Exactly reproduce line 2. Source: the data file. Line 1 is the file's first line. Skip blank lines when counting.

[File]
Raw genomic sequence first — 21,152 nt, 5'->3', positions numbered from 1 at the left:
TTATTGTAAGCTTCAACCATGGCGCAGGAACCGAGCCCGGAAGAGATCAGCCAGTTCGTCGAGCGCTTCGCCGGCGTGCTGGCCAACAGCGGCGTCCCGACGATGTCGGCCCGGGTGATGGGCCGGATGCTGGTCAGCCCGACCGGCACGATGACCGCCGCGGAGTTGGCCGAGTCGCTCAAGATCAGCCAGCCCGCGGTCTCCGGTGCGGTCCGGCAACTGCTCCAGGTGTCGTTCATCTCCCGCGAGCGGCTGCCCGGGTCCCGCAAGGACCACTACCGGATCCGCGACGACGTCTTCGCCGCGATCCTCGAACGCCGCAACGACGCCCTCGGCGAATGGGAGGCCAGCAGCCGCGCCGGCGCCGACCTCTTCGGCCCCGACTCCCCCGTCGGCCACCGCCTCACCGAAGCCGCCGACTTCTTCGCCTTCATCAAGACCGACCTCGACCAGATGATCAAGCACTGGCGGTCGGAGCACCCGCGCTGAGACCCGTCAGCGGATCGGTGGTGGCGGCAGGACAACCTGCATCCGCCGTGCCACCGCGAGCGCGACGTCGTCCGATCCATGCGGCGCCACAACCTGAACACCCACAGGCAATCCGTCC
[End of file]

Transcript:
TTATTGTAAGCTTCAACCATGGCGCAGGAACCGAGCCCGGAAGAGATCAGCCAGTTCGTCGAGCGCTTCGCCGGCGTGCTGGCCAACAGCGGCGTCCCGACGATGTCGGCCCGGGTGATGGGCCGGATGCTGGTCAGCCCGACCGGCACGATGACCGCCGCGGAGTTGGCCGAGTCGCTCAAGATCAGCCAGCCCGCGGTCTCCGGTGCGGTCCGGCAACTGCTCCAGGTGTCGTTCATCTCCCGCGAGCGGCTGCCCGGGTCCCGCAAGGACCACTACCGGATCCGCGACGACGTCTTCGCCGCGATCCTCGAACGCCGCAACGACGCCCTCGGCGAATGGGAGGCCAGCAGCCGCGCCGGCGCCGACCTCTTCGGCCCCGACTCCCCCGTCGGCCACCGCCTCACCGAAGCCGCCGACTTCTTCGCCTTCATCAAGACCGACCTCGACCAGATGATCAAGCACTGGCGGTCGGAGCACCCGCGCTGAGACCCGTCAGCGGATCGGTGGTGGCGGCAGGACAACCTGCATCCGCCGTGCCACCGCGAGCGCGACGTCGTCCGATCCATGCGGCGCCACAACCTGAACACCCACAGGCAATCCGTCC